We must remember that the tribunal which condemned Joan of Arc was a tremendously impressive array of the leading ecclesiastical talents and reputations of the time-almost a synod of the Church. One need not, therefore, be surprised that the verdict of such a tribunal dealt Joan’s reputation a shattering blow. The trial at Rouen was commenced very deliberately and with great publicity; and yet, even seven months after the plan fro trial had been announced, there was no public intervention from Charles VII, from the Archbishop of Reims, or from Rome.
The outcome of the Rome trial was certainly pleasing to the English, yet the idea of a Church trial of Joan originated, not with the English, but with the University of Paris. It seems difficult, despite the almost universal execration to which Joan’s judges have been subjected in modern times, to read the trial record without feeling the deep sincerity of the ecclesiastics in their quarrel with Joan- their shock, for instance, at her male dress! The University was sincerely Burgundian and Anglophile in sympathy, of course, and it pursued Joan with conviction. It stood behind the tribunal which tried her, and which, despite later attempts at evasion on the part of several of its members, found her to be a heretic, a sorceress, schismatic, and apostate. However unintelligible these sentiments may be to modern French patriots and sensibilities, there can be no doubt of their sincerity and good faith, and equally little of their immense moral authority throughout Christendom; for the University of Paris was then at the very height of its immense medieval fame and influence as a theological authority.
It is clear, therefore, that in the two decades following Joan’s death it appeared that her name had been branded, presumably forever, throughout Christendom, in a sentence which did not appear in English, but Galician and Catholic. The Vice-Inquisitor, Jean le Maistre, was a timid and feeble individual, but his signature upon the chief legal instruments of the trial was invaluable throughout all Europe, for it directly implicated the papal power. To say he had done wrong would be to “undermine all human authority.”
(see link at end)…When the writer finally spoke, he did so slowly, carefully.
“Now there’s an illustration, gentlemen — a real illustration. I studied that girl, Joan of Arc, for twelve years, and it never seemed to me that the artists and the writers gave us a true picture of her. They drew a picture of a peasant. Her dress was that of a peasant. But they always missed the face — the divine soul, the pure character, the supreme woman, the wonderful girl. She was only 18 years old, but put into a breast like hers a heart like hers and I think, gentlemen, you would have a girl — like that.”
…Mark Twain’s obsession with Joan of Arc has to rank among the most baffling and least talked about enigmas in American literature. Even for those entrenched within the competitive world of Twain scholarship, stories like the one above are usually treated as interesting, but ultimately trifling, anecdotes, illustrative of the eccentricities of a predictably unconventional man.
The same might also be said of his book about the French heroine. Published in 1896, when its author was 61, Personal Recollections of Joan of Arc has long been viewed as something of an aberration, a curio—the type of genre-bending work that a bored, established writer often undertakes in order to buck audience expectations. Narrated by a fictionalized version of Joan’s servant and scribe, Sieur Louis de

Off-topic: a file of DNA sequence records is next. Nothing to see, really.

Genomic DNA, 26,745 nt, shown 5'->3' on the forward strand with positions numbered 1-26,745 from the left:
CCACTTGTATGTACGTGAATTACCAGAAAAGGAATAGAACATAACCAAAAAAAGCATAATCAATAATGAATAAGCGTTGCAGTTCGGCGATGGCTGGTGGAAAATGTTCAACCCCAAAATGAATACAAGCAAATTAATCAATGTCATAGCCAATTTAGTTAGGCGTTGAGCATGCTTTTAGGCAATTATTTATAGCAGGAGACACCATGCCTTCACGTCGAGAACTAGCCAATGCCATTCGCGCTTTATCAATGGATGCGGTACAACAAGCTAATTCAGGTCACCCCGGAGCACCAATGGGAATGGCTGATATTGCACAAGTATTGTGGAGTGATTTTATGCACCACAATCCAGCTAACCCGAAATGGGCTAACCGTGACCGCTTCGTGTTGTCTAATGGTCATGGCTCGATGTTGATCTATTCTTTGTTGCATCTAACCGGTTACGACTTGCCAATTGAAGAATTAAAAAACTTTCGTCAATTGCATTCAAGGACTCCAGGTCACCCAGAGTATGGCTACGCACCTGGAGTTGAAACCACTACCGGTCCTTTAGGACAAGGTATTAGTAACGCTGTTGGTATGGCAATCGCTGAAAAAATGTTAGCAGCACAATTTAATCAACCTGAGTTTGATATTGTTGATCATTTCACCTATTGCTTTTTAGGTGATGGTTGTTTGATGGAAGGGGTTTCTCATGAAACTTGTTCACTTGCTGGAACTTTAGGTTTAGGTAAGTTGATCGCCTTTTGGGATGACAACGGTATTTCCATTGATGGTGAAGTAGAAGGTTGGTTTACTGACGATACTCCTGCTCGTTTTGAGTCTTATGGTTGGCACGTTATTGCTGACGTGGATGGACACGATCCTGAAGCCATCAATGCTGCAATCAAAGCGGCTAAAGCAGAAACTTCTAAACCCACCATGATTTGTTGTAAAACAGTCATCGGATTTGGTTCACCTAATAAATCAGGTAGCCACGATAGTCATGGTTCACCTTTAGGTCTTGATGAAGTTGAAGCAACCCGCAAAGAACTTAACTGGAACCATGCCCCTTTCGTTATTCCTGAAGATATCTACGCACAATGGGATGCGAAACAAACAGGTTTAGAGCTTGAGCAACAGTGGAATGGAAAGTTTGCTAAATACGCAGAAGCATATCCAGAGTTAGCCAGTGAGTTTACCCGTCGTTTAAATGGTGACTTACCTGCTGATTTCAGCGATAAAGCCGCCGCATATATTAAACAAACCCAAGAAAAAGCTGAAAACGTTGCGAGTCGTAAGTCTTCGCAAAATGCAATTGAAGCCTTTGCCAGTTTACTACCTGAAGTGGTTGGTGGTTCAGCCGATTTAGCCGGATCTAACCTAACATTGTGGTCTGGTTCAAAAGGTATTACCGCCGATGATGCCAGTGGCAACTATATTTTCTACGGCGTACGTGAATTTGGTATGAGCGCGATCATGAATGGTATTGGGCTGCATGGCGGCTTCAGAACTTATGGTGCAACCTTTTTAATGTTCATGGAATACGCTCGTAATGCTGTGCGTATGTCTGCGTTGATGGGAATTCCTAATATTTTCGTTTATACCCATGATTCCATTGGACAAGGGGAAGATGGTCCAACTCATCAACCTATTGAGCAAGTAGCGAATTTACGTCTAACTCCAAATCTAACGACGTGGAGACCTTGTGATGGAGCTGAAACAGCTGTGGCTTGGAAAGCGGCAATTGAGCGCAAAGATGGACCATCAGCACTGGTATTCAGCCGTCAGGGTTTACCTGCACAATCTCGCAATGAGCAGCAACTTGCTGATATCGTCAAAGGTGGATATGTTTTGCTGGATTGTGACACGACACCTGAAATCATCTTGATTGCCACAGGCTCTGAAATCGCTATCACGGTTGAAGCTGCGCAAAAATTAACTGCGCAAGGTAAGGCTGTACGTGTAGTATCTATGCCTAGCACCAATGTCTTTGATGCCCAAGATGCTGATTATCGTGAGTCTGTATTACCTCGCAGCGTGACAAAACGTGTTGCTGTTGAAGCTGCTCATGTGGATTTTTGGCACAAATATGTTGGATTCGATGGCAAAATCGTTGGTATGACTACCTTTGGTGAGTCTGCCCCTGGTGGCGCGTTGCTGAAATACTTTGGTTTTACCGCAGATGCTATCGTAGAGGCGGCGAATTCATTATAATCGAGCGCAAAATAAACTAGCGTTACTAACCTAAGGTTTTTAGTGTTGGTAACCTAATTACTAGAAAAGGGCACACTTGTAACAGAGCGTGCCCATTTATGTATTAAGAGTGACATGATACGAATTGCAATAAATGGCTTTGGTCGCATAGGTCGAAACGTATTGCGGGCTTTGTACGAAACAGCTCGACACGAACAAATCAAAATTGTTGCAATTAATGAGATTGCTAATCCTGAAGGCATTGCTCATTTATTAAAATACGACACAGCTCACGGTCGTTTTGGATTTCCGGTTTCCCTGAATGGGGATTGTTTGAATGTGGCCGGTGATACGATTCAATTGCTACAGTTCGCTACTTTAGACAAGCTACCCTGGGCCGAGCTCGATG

e, the book spans the majority of Joan’s life, beginning with her childhood in eastern France and ending with her questionable trial and execution. While other Twain novels such as A Connecticut Yankee in King Arthur’s Court and The Prince and the Pauper are also set in medieval Europe, far from the author’s more familiar milieu of mid-19th century Missouri, Recollections is unique in its somber tone.
Take the following passage, drawn from the book’s climactic trial scenes:
Of course I had been expecting such news every day for many days; but no matter, the shock of it almost took my breath away and set me trembling like a leaf. I suppose that without knowing it I had been half imagining that at the last moment something would happen, something that would stop this fatal trial: maybe that La Hire would burst in at the gates with his hellions at his back; maybe that God would have pity and stretch forth His mighty hand. But now—now there was no hope.
At the time Recollections was published, Twain was mostly known for humor and satire. And while the early chapters of Recollections have moments of whimsy, such as when Twain’s narrator observes Joan interacting with forest fairies, by the time the Maid of Orleans dons her famous armor, the author has abandoned all fancifulness.
The book has puzzled critics for over a century. Susan K. Harris, a Twain expert who teaches at the University of Kansas, helped produce the novel’s 1996 Oxford University Press edition. As she pointed out to me, “By the time he’s writing Recollections, he’s not a believer. He is anti-Catholic, and he doesn’t like the French. So he writes a book about a French-Catholic-martyr? Ostensibly, it doesn’t make a lot of sense.”
Logical or not, Twain’s passion for Joan of Arc was longstanding, and his public praise of her lavish. Writing in a 1904 Harper’s essay, he referred to her as “by far the most extraordinary person the human race has ever produced.” In the same piece, he christened her “The Miracle Child” and “The Wonder of the Ages.” Read More:http://www.theawl.com/2012/04/the-riddle-of-mark-twains-passion-for-joan-of-arc